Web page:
Mandioca sentence example

mandioca
  • Indian corn, quinoa, mandioca, possibly the potato, cotton and various fruits, including the strawberry, were already known to the aborigines, but with the conqueror came wheat, barley, oats, flax, many kinds of vegetables, apples, peaches, apricots, pears, grapes, figs, oranges and lemons, together with alfalfa and new grasses for the plains.
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  • Coco-nuts, cacao, bananas, mangoes and other tropical fruits are produced in profusion, but the production of foodstuffs (beans, Indian corn, mandioca, &c.) is not sufficient for local consumption.
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  • These districts are pastoral, and the lower fertile lands are cultivated for sugar, cotton, maize, tobacco, rice, beans, and mandioca - sugar being the principal product.
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  • Among the general products are Indian corn, tobacco, mandioca, beans, pork and cotton.
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  • It produces Indian corn and other cereals and potatoes in the colder regions, and tropical fruits, sweet potatoes and mandioca (Jatropha manihot, L.) in the low tropical valleys.
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  • The great majority of the people are unused to wheaten bread, using the coarse flour of the mandioca root instead, consequently the demand for wheat and flour is confined to the large cities, which can obtain them from Argentina more cheaply than they can be produced in the country.
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  • From it is made farinha de mandioca, which is the bread of the common people of Brazil, and tapioca.
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  • Mandioca was cultivated by the natives before the discovery of America, and the wide area over which it has been distributed warrants the conclusion that the discovery of its value as a food and the means of separating its poisonous properties must have occurred at a very remote period.
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  • The principal economic plants of the country are cacau, coffee, cassava (manioc) called " mandioca " in Brazil, Indian corn, beans, sweet potatoes, taro, sugar-cane, cotton and tobacco.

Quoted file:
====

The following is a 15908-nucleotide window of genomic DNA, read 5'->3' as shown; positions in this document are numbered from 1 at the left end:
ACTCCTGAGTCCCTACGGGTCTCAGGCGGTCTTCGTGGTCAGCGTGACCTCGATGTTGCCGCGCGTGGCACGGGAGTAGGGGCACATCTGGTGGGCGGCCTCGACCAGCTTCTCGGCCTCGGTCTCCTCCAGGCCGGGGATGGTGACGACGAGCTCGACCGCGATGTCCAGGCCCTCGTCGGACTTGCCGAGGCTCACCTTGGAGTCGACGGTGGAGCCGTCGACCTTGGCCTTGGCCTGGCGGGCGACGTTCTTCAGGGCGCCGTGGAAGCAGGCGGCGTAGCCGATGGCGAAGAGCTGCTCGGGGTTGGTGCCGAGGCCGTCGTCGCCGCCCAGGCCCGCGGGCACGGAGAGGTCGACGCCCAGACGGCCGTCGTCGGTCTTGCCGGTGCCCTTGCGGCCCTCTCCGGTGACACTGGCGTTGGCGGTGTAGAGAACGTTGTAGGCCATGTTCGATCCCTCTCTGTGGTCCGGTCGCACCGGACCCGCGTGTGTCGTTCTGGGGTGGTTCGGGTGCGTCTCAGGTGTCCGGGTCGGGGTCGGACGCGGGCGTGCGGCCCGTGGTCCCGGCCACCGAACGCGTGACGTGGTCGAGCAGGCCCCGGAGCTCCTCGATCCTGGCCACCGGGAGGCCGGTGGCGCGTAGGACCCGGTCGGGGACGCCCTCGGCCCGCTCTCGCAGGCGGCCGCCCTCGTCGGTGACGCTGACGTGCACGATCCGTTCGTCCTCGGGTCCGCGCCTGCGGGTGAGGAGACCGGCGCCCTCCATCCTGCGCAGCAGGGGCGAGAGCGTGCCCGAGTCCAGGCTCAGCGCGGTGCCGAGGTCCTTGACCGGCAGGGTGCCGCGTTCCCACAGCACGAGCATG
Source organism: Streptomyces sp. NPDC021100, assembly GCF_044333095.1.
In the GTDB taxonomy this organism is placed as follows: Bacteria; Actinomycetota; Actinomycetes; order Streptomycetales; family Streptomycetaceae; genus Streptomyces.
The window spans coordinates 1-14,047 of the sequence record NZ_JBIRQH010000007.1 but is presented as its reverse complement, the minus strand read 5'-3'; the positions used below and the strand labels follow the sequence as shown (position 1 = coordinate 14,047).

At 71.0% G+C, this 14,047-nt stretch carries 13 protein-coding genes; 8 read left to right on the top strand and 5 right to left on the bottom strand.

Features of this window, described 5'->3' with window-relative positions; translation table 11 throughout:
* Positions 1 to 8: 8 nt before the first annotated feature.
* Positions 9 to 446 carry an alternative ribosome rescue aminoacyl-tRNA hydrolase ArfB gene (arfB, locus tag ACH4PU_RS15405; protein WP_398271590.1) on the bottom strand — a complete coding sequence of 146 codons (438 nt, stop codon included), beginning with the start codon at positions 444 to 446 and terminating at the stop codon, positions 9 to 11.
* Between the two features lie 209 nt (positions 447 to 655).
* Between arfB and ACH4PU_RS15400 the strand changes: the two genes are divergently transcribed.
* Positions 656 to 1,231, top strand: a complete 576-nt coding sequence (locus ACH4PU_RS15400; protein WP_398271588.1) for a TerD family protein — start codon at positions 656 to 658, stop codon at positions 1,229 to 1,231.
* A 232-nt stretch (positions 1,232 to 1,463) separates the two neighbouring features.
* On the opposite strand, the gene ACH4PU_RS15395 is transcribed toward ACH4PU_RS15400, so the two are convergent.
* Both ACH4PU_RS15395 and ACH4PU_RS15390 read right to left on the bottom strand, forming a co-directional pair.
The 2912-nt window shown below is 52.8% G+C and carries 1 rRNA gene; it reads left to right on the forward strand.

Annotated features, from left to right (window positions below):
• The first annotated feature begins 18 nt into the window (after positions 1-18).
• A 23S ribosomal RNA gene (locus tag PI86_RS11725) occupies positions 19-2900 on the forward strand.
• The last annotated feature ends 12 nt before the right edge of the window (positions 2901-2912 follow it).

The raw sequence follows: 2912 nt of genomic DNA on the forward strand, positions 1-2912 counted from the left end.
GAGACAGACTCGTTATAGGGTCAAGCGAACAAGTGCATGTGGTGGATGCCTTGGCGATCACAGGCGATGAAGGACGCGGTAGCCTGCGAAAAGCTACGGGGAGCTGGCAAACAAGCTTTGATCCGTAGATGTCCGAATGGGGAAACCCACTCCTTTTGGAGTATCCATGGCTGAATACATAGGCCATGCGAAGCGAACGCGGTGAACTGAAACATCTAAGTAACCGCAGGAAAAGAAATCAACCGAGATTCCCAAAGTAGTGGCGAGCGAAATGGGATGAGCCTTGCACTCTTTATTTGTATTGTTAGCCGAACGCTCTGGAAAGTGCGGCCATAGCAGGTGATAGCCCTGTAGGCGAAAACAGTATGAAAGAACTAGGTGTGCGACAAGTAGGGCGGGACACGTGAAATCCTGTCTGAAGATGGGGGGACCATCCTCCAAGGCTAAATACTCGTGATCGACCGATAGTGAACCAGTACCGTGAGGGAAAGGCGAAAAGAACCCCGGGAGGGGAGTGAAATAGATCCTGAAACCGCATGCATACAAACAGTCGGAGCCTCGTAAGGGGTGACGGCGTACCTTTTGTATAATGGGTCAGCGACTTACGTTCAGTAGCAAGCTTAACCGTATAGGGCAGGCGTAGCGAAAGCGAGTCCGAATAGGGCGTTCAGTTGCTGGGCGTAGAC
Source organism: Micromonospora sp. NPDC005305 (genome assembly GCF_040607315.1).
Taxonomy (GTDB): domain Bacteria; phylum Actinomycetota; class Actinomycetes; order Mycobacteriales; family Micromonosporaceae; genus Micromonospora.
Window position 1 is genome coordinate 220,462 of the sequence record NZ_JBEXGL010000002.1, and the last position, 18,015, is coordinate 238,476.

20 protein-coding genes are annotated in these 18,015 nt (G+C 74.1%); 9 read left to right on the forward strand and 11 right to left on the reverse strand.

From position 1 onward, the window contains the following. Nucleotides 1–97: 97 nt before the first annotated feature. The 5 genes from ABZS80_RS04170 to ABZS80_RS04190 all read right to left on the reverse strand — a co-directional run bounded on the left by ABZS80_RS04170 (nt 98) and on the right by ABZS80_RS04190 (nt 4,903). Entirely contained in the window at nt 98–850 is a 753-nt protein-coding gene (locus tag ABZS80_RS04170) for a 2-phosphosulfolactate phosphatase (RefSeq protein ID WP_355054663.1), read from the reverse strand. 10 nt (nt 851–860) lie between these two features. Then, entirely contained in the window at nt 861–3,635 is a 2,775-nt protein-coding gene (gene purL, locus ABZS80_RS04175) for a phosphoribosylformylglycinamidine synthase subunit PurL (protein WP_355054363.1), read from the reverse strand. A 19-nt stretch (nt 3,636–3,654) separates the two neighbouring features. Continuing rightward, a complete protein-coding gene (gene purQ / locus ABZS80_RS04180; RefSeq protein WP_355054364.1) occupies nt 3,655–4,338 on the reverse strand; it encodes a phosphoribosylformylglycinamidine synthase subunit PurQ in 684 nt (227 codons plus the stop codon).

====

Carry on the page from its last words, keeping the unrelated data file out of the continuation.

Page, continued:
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  • Yuca (Manihot utilissima), known as cassava in the West Indies and mandioca in Brazil, is also widely cultivated for food and for the manufacture of starch.
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  • Coffee is the staple production, though Indian corn, mandioca and fruit are produced largely for local consumption.
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  • Espirito Santo is almost exclusively agricultural, sugar-cane, coffee, rice, cotton, tobacco, mandioca and tropical fruits being the principal products.
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  • In the agricultural regions sugar, cotton, tobacco, cacao, coffee, mandioca and tropical fruits are produced.
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  • The principal industries of Maranhao are agricultural, the river valleys and coastal zone being highly fertile and being devoted to the cultivation of sugar-cane, cotton, rice, coffee, tobacco, mandioca and a great variety of fruits.
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  • The staple diet of the Paraguayans is still, as when the Spaniards first came, maize and mandioca (the chief ingredient in the excellent chipa or, Paraguayan bread), varied, it may be, with the seeds of the Victoria regia, whose magnificent blossoms are the great feature of several of the lakes and rivers.
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  • The exports include sugar, rum, cotton, hides, skins, rubber, wax, fibres, dyewoods, cacau, mandioca flour, pineapples and other fruits.
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  • The principal agricultural products are cotton, coffee, sugar, mandioca and tropical fruits.
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  • Indian corn, beans, onions, fruit and mandioca are the principal products.
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